High spec Machine Medium spec Machine  Low spec Machine
TCrunch 16.55 16.52 176.54
TChunt 0.182 0.136 0.918
FIT 19.552 20.816 296.336

Table 1 - Average Time take (in seconds)

The number of false negatives (FN), false positives (FP), true positives (TP) and true negatives (TN) was recorded against the known contents of the data, see Table 2. This was then used to calculate the specificity and sensitivity of each detector.

Accuracy TCrunch TChunt FIT
False negatives 1 12 14
False positives 6 10 2
True positives 17 6 4
True negatives 235 231 239

Table 2 - Accuracy Testing

Sensitivity measures the probability that the programme will correctly identify a file as being a TC container. Specificity measures the probability of correctly identifying files that are not TC containers. In order to calculate these values the following formula were used.

Formula 1 - Sensitivity
Formula 2 - Specificity

The results in Table 3 clearly show that the specificity is consistent for all three, whereas the sensitivity greatly varies. During the test, both TChunt and FIT omitted a number of small TC containers which were identified by the TCrunch system.

  TCrunch TChunt FIT
Sensitivity 92.31 33.00 22.22
Specificity 97.56 95.85 99.17

Table 3 - Sensitive and Specificity Results

TCrunch was able to process the dataset to distinguish between TC containers, other non-TrueCrypt encrypted files and random data files with a sensitivity rating of 92.31 per cent and specificity of 97.69 per cent. Overall the results demonstrate that TCrunch outperformed TChunt and FIT, with better accuracy and the highest probability of correctly identifying TC containers, while only being marginally less effective than the FIT system in identifying non TC containers.

Cracking containers

To open the TC container, TCrunch employs a heterogeneous distributed system with dynamic node addition/removal capabilities. Once identified, a file fragment is extracted, including the encryption header which is then transmitted to the control server. This server then distributes the fragment to all attack nodes, which conduct a brute force or dictionary attack. Using the previous machines the times per attempt ranged from 2.12 to 23.07 seconds.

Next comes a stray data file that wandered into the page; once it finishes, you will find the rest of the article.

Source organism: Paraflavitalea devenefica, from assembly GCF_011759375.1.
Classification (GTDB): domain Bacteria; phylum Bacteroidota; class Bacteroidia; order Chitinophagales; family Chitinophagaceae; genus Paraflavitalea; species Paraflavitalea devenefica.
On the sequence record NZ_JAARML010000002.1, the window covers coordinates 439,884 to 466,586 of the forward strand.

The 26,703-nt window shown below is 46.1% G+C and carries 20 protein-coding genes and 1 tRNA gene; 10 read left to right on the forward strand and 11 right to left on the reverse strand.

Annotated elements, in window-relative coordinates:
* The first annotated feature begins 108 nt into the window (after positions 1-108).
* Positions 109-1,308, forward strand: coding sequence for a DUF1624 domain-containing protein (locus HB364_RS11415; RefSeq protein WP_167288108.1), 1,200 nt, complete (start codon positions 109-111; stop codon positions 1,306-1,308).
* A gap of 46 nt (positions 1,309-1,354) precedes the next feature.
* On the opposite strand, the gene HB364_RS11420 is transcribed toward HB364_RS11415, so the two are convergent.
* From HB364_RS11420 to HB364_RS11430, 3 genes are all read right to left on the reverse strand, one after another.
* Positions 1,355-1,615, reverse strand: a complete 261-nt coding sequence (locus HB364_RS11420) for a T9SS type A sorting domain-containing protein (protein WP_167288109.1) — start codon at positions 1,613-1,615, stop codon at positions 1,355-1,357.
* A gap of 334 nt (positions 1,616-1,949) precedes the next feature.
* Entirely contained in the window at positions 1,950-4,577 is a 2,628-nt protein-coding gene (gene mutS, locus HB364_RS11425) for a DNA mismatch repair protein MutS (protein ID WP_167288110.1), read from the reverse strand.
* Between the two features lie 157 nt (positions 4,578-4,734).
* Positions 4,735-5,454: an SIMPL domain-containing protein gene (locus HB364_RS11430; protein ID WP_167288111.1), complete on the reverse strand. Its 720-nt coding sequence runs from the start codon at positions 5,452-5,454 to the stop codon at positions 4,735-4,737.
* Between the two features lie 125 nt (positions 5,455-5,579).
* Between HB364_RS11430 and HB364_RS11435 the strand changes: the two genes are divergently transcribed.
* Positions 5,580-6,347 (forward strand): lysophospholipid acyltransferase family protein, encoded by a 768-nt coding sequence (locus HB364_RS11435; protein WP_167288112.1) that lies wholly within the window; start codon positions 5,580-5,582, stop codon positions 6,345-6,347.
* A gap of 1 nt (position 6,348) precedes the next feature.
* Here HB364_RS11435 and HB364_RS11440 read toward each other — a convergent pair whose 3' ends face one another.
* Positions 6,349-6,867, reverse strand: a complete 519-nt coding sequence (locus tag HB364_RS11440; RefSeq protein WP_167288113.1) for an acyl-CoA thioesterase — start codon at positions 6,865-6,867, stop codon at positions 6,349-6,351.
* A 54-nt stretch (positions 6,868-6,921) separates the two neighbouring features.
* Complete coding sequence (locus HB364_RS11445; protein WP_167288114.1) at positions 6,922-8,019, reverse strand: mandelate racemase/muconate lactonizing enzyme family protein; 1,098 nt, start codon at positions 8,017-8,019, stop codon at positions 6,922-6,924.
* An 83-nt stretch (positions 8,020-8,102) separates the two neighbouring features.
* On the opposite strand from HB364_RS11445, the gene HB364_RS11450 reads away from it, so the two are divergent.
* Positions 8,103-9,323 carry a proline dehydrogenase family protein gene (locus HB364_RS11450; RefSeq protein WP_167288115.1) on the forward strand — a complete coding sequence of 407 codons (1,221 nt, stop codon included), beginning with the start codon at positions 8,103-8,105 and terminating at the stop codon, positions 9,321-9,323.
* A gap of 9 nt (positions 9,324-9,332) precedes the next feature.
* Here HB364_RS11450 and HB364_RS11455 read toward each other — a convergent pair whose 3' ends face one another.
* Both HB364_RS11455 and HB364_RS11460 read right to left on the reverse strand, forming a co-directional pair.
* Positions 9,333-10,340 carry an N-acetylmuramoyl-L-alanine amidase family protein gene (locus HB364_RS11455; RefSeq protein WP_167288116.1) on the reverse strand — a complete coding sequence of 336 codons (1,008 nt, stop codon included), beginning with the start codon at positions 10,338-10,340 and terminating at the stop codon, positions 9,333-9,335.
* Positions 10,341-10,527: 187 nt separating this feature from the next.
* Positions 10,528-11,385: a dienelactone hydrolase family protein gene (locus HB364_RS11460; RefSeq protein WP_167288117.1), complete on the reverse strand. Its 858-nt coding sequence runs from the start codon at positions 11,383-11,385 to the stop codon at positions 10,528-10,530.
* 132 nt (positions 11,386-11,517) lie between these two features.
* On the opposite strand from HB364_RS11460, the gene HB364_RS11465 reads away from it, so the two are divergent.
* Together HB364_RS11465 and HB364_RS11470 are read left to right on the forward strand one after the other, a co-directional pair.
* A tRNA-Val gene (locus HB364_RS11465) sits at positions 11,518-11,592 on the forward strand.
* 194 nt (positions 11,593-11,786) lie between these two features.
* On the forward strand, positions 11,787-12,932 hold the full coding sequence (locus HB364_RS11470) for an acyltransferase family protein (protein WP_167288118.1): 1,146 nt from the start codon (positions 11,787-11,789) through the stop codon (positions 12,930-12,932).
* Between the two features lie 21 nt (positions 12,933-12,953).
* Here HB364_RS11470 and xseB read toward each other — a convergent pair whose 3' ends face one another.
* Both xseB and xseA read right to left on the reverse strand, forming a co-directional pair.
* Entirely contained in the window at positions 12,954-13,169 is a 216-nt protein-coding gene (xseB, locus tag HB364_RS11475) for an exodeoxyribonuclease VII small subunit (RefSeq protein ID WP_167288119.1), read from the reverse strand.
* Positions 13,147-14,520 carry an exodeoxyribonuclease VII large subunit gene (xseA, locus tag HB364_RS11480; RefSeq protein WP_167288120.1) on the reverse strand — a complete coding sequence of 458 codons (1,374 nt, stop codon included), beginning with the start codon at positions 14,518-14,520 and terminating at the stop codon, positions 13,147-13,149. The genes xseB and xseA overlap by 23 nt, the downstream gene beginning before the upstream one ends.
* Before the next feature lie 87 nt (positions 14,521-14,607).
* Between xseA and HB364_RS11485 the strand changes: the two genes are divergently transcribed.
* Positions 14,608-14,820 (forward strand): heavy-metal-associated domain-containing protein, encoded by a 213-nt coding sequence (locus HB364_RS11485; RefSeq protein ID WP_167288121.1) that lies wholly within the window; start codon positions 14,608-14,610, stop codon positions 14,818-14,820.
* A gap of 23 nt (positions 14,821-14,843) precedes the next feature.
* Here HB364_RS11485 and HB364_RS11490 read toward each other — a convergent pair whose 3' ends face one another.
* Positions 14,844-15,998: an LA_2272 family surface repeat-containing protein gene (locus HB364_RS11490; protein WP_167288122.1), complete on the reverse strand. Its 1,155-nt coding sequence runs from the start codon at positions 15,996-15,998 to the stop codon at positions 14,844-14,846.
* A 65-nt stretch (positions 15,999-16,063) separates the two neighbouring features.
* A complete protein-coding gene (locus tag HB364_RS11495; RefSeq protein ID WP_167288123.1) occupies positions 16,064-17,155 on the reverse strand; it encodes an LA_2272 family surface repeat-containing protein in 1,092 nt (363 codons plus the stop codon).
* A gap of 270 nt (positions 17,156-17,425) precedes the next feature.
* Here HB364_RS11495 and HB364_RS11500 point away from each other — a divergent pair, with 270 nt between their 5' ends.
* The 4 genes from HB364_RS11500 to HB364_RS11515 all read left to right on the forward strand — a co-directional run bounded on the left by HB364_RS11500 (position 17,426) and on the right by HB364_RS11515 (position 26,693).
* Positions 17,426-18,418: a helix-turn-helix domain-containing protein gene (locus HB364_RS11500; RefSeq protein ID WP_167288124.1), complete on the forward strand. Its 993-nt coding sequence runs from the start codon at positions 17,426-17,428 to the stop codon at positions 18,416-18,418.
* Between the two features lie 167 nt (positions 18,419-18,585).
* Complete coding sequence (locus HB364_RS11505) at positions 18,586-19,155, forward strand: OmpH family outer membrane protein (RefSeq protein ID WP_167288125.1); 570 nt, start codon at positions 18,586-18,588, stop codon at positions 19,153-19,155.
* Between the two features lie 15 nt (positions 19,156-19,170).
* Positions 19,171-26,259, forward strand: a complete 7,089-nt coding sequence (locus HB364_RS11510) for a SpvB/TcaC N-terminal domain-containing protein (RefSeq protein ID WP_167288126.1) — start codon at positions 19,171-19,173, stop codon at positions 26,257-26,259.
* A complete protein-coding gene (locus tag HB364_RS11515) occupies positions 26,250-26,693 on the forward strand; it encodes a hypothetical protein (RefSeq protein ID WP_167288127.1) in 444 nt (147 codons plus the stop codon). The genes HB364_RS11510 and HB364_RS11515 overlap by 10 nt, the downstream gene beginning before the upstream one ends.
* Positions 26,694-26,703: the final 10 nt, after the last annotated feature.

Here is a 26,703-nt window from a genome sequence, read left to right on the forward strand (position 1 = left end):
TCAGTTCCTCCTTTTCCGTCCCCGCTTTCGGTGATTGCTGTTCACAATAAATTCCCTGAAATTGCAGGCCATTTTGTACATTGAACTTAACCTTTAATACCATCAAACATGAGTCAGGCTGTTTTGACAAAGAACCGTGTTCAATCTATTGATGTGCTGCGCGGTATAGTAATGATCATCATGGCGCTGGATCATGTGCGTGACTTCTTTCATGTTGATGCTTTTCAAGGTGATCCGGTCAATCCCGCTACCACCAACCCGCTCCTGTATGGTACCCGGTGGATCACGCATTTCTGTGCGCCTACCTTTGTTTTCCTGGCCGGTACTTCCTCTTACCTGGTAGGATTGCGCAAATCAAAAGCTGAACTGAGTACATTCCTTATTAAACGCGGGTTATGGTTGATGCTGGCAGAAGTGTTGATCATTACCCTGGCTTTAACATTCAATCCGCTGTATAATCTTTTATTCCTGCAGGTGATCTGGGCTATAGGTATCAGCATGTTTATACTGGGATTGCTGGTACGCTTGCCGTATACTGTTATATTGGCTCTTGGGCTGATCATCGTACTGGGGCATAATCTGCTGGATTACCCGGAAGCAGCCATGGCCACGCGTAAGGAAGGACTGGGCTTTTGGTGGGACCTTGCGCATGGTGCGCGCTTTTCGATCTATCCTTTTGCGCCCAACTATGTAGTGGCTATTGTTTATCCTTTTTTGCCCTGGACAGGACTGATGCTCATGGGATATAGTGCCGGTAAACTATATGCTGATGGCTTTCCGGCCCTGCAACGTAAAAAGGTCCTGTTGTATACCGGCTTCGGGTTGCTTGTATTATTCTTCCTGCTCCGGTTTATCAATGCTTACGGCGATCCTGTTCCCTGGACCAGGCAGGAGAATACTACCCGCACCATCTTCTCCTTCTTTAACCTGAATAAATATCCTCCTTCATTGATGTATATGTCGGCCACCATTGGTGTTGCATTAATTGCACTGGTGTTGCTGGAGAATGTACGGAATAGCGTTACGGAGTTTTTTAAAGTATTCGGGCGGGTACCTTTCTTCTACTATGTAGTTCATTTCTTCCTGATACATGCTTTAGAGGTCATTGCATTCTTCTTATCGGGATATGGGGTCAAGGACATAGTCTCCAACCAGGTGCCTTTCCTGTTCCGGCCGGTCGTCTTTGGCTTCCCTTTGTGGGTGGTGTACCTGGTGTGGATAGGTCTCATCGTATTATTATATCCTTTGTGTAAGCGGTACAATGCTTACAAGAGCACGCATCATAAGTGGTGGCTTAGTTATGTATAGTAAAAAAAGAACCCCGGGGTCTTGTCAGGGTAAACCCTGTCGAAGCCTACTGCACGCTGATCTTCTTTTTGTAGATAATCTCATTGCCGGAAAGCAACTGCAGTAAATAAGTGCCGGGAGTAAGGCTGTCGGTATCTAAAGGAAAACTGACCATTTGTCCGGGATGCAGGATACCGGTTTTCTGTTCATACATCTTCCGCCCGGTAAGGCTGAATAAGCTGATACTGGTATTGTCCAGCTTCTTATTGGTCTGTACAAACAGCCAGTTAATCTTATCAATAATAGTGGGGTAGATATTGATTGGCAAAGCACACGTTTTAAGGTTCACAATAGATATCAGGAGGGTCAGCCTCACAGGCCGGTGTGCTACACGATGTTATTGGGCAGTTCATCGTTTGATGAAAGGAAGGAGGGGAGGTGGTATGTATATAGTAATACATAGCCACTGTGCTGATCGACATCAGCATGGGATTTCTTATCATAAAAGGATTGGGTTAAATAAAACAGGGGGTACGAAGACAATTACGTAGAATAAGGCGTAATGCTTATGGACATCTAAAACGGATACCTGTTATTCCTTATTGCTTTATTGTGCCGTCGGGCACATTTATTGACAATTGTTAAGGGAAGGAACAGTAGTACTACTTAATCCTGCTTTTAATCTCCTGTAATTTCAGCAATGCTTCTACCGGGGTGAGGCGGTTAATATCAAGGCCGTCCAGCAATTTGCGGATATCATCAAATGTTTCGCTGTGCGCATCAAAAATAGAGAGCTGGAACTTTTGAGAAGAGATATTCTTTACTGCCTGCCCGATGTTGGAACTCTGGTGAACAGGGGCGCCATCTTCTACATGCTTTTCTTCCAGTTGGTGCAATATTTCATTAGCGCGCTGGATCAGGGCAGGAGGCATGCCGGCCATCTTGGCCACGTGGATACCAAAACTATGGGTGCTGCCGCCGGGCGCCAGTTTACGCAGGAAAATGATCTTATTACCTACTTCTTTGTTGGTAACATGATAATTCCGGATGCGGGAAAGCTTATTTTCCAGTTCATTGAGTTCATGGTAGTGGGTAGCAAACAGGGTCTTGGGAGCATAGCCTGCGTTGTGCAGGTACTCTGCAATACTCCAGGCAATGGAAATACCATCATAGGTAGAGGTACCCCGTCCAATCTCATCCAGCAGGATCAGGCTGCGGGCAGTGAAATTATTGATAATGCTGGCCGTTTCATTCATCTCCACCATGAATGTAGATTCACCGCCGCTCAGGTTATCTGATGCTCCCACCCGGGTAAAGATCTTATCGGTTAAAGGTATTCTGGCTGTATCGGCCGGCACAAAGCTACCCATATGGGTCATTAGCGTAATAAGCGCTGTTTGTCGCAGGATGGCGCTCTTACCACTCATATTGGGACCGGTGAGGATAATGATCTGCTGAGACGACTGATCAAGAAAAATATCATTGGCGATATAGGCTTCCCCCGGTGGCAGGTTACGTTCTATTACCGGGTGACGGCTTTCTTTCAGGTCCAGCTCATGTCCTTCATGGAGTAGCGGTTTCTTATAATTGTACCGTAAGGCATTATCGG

Due to the distributed nature of TCrunch, the higher spec machines had a throughput per minute of 357 passwords. With the capacity for dynamic addition and removal of nodes without loss of progress, the system allows greater flexibility of available resources without having to dedicate specific machines.

An all in one solution

TCrunch has been designed so that minimal technical knowledge is needed to execute and deploy it. Once configured, a simple GUI provides all available feature controls as well as email notification for attack results.

TCrunch’s superior accuracy means greater assurance on discovery of encrypted containers by security/forensics teams in analysed data and transmissions. This aids the prevention of actions such as malicious programmes (malware) infiltration or valuable data exfiltration in the case of a malicious insider.

Due to container sizes varying greatly their use to disguise documents or programs would be simple and would not necessarily trigger standard defences or be detected by existing TC detection systems. However, TCrunch provides great accuracy for containers of all sizes, as well as a method of accessing the contents, providing an all-in-one solution to the TC issue.


  1. National Security Agency, (2012). Making things measurable: Technology Trending Challenges and Approaches. [online] National Security Agency, p.25.
  2. Rost, M. and Krause, C. (2015). Relativer Vertraulichkeitsschutz mit TrueCrypt. Datenschutz Datensich, 39(7), pp.445-448.
  3. Is TrueCrypt Cracked? 2015 [Accessed 24 Dec. 2016].
  4. Williams, M. (2013). TCHunt can uncover hidden TrueCrypt volumes on your drives. [online] BetaNews. [Accessed 2 Dec. 2016].
  5. Zirnstein, R. (2013). FI Tools. [online] [Accessed 2 Dec. 2016].